Dr. Kelly is dead
THEN AND NOW Dr. Robert Kelly in a yearbook photo (left), and his grave in western Massachusetts.
Dr. Robert Kelly was the worst, but certainly not the only, child abuser at the Governor Baxter School for the Deaf during his long tenure as teacher and principal. Plenty of other staff, faculty, and GBSD students participated in the secret, inescapable culture of sadistic sex and violence that endured on Mackworth Island for decades, including long after Dr. Kelly resigned and vanished in 1982. In fact, the Baxter Compensation Authority, created in 2001, eventually paid out $17.6 million in state tax money to 340 individuals, many who attended the school during GBSD’s supposedly abuse-free, post-Dr. Kelly era, according to BCA employees and school officials. That includes at least one person who studied at GBSD as recently as 2000.
That being said, Dr. Kelly was absolutely central to the GBSD story. A sadistic, voracious pedophile whose globe-spanning career of devouring children would ultimately prove long and completely unchecked, he was Mackworth Island’s original vampire, the keystone figure of the school’s dark past. Not just for the evil he foisted upon countless students, either, but also for the ease with which he escaped. Dr. Kelly’s 1982 getaway was so clean that, when criminal charges failed to materialize, he kept his GBSD pension, a fact that cemented his reputation as an untouchable monster, one of the, if not the, worst true-life bogeymen in Maine history. And he was still out there, somewhere. If that wasn’t the worst part, it certainly made things worse. Nobody knew for sure where he was, or what he was doing. Rumors persisted that he worked with the deaf, and with children.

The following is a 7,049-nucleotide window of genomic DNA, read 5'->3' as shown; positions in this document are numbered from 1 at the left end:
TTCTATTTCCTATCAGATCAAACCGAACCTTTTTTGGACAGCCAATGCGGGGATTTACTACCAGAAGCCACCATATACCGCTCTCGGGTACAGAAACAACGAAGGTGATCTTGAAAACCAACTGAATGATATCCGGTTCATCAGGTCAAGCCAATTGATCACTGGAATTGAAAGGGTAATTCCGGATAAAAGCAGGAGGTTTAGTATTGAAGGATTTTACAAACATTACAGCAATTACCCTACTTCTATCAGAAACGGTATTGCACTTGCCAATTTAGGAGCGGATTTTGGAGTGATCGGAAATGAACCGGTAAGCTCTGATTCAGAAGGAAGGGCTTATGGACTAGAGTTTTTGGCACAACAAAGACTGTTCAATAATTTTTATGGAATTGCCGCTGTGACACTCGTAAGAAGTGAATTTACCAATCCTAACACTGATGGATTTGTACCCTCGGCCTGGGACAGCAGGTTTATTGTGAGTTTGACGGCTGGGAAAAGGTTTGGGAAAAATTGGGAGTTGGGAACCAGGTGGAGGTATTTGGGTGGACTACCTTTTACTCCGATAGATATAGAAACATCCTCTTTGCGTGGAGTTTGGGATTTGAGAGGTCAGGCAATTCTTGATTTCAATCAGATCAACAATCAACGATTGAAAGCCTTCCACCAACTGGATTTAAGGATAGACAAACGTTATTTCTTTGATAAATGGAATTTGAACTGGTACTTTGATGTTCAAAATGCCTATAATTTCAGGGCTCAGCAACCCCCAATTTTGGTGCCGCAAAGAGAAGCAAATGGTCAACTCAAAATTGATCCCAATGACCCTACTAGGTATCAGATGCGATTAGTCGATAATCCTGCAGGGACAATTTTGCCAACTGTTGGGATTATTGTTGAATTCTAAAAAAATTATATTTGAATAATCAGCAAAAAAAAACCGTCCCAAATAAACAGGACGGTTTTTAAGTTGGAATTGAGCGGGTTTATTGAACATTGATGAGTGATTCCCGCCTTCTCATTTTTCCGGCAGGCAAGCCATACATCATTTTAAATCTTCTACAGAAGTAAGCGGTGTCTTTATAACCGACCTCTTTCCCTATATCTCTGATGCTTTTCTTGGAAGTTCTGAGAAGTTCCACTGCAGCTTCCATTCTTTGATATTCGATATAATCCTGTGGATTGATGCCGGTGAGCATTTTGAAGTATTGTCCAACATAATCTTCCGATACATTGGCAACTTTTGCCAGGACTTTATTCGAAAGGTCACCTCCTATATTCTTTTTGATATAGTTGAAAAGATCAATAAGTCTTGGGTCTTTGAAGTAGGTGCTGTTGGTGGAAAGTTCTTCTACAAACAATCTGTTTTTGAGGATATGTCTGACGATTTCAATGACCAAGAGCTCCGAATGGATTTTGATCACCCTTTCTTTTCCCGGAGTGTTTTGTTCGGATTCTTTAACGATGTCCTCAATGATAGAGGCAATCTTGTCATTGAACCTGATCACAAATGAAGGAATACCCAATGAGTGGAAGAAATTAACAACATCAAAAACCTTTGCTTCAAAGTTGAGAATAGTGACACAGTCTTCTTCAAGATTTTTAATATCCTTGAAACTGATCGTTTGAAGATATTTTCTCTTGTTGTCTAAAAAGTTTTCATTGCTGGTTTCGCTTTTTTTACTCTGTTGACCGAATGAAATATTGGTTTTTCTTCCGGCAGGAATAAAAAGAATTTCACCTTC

Both rumors would prove true.
On November 4, 2004, five months after the story about my sister’s experience at GBSD and the ceremonial burning of Dr. Kelly’s onetime home (see “Why I Hate Mackworth Island,” June 4, 2004), a tip brought me and a Phoenix photographer to the bogeyman’s door, in Port Saint Lucie, Florida. Retired from his international career (Jakarta, Singapore, etc.) as a special-education consultant, Dr. Kelly had been volunteering as a sign-language interpreter.
I wanted to question this man whose institutionalized culture of abuse had tormented so many for so long. James Levier had died to focus public attention on this depravity (see “11 Years On, Levier Death Echoes Through Maine’s Deaf Community,” by Rick Wormwood, March 16, 2012); I and others needed Dr. Kelly to explain himself, to be held accountable even in some small way.
We were too late and unlucky, though. Port Saint Lucie was a wreck, including the address we sought. In a microcosm of the entire city, Hurricane Charlie had badly damaged the roof of Dr. Kelly’s modest three-bedroom home that August, and then Hurricane Jean came along and finished the job a month later, soaking everything within in the process. The uninhabitable house was empty. Dr. Kelly was gone.
WHAT HE LEFT BEHIND A storm destroyed
Kelly’s Florida home, but this picture and
others like it remained.
Our attention turned to a small pile of trash near the end of his driveway, between the grass and curb, the natural spot to place garbage cans on trash day. Not a tall pile, more like leftovers from what the garbage men did haul away that the house’s next owner would have to rake up. The debris was mostly rain-damaged photos of Asian boys, posing in tighty-whiteys.